The results are in and Republicans and Democrats have selected their nominees in the race to be Nevada’s next governor. Reno Public Radio's Paul Boger reports.
It was all smiles at Attorney General Adam Laxalt’s watch party in South Reno last night.
Facing relatively weak opponents, with limited funding and poor name recognition, Laxalt cruised to victory, with the Associated Press calling the race mere moments after results began pouring in. Laxalt ultimately gained the nomination by garnering more than 71 percent of the vote.
"Today, I want to fight to keep our state going in that positive direction," said Laxalt, speaking to supporters after the AP’s announcement.
He went on to say that he believes his victory signals a return to more conservative values in Nevada. He also says the state is poised for success, thanks to the progress made in recent years.
“I want a more prosperous Nevada," said Laxalt. “We will be the most economically competitive state in the American West."
Laxalt has long been a GOP favorite to take over for term-limited Republican Governor Brian Sandoval. He even earned the endorsement of President Donald Trump via Twitter yesterday.
The AG has run on a platform calling on lowering state taxes, limiting regulations on businesses, and being tough on crime. He's also been vocal in his opposition to any law or ordinance that would prevent police from helping federal officials enforce immigration laws.
It’s that agenda that’s attracted voters like Scott Jolcover of Carson City, who chose to attend Laxalt’s watch party to help celebrate the victory.
"I like his values,” said Jolcover. “I like the fact that he's a family man. I like the fact that he's conservative, and I think he's just going to be a really good governor for the state of Nevada to step into Sandoval's shoes."
On the flipside of the political coin, the Democratic primary for governor was far tighter, and, in many respects, far more brutal. The race between Clark County Commissioners Steve Sisolak and Chris Giunchigliani was characterized by personal and professional attack ads.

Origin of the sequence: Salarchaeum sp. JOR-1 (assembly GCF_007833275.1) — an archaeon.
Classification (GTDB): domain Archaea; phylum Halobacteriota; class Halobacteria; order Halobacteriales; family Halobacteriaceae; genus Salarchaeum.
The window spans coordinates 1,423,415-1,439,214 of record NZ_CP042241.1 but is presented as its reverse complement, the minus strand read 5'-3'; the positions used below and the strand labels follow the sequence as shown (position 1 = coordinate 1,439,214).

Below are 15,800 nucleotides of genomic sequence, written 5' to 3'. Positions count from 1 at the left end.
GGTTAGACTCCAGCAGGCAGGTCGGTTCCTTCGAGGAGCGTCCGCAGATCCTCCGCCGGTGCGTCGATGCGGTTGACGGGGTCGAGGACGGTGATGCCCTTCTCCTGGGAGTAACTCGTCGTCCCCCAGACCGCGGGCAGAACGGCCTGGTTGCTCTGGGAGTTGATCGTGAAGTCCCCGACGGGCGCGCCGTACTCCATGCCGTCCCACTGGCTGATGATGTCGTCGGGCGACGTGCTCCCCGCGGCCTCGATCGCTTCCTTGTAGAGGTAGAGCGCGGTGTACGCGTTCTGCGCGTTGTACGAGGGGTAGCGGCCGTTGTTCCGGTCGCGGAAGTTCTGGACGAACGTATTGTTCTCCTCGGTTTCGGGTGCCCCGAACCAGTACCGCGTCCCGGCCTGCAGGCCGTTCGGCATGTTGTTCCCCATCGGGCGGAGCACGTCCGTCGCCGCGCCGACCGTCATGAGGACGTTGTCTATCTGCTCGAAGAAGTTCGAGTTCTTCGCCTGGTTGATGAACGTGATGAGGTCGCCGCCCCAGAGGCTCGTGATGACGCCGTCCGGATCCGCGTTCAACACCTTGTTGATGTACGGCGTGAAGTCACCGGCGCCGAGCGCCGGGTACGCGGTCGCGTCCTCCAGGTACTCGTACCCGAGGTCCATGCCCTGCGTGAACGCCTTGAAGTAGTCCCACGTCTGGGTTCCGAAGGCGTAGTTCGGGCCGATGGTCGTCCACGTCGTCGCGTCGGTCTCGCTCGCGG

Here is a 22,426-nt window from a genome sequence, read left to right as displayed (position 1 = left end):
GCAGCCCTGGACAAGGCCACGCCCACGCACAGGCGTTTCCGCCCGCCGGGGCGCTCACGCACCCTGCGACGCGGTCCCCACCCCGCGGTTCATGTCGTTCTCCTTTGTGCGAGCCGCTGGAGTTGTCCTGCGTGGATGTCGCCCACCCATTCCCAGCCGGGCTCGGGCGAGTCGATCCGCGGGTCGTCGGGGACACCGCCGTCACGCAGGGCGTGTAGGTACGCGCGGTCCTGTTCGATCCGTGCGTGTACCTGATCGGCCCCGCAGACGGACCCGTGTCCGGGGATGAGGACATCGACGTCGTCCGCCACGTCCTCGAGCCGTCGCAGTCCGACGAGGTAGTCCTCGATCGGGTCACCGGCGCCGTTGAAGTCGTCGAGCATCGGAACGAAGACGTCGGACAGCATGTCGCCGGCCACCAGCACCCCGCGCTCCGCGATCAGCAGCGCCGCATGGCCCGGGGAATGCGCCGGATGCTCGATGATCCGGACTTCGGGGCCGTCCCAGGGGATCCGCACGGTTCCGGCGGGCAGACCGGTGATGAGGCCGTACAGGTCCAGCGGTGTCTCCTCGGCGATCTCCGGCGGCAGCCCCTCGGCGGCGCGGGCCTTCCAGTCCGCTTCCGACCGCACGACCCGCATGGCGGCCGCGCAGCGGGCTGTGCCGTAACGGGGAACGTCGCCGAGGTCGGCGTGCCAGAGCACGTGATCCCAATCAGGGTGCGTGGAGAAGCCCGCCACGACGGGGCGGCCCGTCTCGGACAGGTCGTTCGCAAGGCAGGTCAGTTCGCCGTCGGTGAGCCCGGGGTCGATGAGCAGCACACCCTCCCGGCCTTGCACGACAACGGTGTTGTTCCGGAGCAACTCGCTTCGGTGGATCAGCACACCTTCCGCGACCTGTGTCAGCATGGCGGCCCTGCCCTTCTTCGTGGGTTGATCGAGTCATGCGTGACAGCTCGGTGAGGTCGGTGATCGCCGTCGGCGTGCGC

Ultimately, Sisolak won the day, beating Giunchigliani, otherwise known as Chris G., by about 16,000 votes statewide, but that victory came mostly from voters in Southern Nevada. Giunchigliani outperformed her opponent in Washoe, Humboldt, Elko, Eureka and White Pine Counties, as well as Carson City.
For some voters, support for Sisolak was calculated. Many, like Doug Whitener of Reno, saw him as the best chance to beat a Republican like Laxalt in the general election.
"I think Sisolak as a candidate has a better chance of beating him, basically," said Whitener. “I like Chris G., too. I mean, I like both of them. I think he has a better chance and we need to win these elections."
For others, like Ben Contine, Giunchigliani's loss was a disappointing blow.
"All the way from the highest end to the county clerk, we'll be out there fighting for people who are standing up for people who can't stand up for themselves,” Contine said. “I think the movement Chris started won't die. It'll just take a different form.”
In all, more than 320,000 Nevadans voted in the 2018 primary. That's just north of 22 percent of the state's total active registered voters. That's the highest number in nearly a decade. With so many voters participating, it's likely going to be a busy and contentious election season in Nevada.
Editor's Note: When this story originally aired it stated that Laxalt was in support of an effort to ban laws that would prevent law enforcement from working with federal immigration officials. Laxalt has not officially announced support for that ban. He has, however, been an outspoken critic of sanctuary cities.